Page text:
Here we have another reason why the book and the explanation was belatedly published.
A bit of revision. It’s very unlikely that you would have heard of some of these characters, why should you have done as most are persona non gratis or in other words they went against the establishment, Doing the unthinkable and relating the despicable truth.
We will start with a little trip to the Americas with the conquistadors. We will acquaint ourselves with a certain Bernal Diaz Del Castillo a member of Cortes’s little band of cutthroats. It relates to what the Americans have laughingly named the Atlatl.
Well it turns out that this chappie, Bernal Diaz Del Castillo, whilst on active service wrote home ‘as all home sick squaddies do’ and related to his mother about the use of these throwing boards that the indigenous used to launch their darts or arrows.
Much later, now being in his seventies he wrote a book describing a tremendous amount about the Cortes invasion and the barbarism that they inflicted on these natives, later historians and men of letters would do a complete hatchet job on these unfortunates that would have done Shakespeare proud.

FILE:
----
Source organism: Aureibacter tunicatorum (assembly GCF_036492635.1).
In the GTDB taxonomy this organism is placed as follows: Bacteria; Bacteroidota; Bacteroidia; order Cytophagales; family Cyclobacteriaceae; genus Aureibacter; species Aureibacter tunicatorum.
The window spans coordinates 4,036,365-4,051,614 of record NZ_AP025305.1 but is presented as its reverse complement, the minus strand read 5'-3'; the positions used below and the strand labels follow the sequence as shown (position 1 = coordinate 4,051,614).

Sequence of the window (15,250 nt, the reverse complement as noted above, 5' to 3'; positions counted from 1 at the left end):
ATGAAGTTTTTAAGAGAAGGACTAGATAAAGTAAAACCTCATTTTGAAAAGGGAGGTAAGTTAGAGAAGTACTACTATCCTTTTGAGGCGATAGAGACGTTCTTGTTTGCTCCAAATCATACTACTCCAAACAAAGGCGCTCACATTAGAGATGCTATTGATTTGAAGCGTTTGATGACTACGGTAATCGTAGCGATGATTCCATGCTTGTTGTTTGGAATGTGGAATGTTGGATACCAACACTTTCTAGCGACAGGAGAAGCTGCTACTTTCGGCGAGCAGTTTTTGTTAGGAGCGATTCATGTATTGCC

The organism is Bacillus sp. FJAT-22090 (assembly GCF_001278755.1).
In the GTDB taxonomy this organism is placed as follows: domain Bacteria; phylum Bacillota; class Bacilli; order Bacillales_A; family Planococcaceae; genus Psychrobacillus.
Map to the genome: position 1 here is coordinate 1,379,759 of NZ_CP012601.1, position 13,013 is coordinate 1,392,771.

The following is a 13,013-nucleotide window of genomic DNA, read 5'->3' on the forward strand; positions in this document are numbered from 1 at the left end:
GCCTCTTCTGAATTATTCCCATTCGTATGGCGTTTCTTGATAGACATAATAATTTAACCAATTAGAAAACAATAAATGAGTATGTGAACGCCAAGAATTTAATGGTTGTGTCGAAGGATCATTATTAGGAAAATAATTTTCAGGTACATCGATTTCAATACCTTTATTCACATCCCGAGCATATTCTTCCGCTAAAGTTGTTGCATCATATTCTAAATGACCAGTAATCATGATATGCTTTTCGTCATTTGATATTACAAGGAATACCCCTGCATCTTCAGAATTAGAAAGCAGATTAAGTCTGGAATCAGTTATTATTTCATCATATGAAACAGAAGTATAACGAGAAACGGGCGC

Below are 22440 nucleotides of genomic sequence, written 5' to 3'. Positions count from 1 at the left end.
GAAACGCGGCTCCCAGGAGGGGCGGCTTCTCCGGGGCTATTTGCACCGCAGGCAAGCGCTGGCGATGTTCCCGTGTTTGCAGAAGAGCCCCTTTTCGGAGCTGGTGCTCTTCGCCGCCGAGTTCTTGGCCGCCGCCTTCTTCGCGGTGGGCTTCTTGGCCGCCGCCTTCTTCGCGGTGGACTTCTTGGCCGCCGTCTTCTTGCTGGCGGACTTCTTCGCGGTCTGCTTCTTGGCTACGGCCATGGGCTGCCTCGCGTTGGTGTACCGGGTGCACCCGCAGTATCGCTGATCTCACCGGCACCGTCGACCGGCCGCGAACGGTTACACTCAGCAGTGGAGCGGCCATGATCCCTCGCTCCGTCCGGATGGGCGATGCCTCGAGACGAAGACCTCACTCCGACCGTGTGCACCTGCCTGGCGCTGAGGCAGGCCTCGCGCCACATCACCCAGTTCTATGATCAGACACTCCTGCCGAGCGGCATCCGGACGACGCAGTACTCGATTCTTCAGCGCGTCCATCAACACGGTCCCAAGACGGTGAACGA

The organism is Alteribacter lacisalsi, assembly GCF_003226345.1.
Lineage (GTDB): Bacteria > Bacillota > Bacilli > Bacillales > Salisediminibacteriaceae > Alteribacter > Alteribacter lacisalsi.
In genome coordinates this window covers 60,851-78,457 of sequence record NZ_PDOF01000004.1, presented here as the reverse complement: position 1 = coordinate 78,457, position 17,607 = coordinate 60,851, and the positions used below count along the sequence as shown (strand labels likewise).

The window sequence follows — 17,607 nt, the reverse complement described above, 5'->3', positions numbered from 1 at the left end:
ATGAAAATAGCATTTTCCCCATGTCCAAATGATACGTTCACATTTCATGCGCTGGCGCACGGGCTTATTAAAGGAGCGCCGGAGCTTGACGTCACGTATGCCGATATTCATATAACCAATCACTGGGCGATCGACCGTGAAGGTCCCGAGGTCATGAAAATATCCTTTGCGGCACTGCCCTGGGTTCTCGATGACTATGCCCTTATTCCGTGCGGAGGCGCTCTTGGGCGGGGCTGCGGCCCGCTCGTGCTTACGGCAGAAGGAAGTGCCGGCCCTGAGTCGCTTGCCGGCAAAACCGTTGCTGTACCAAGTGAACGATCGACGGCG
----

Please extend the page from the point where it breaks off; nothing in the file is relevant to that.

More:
Later in the c. 1570s. As with most, if not all true accounts, ‘to the victor lies the spoils’ the manuscript was sent to Spain.
However, it would not appear in print, until 1632, but after and only after Friar Alonzo Reman, the editor had extensively mutilated the text.
In c.1905 a true edition by the Mexican historian Genaro Garcia appeared, taken from an original manuscript that had survived in Guatemala; it described the truth!
The only part that really interests me is the part portraying the Indians use of the throwing board dart, which he described as being extremely capable of penetrating the Spanish Armour.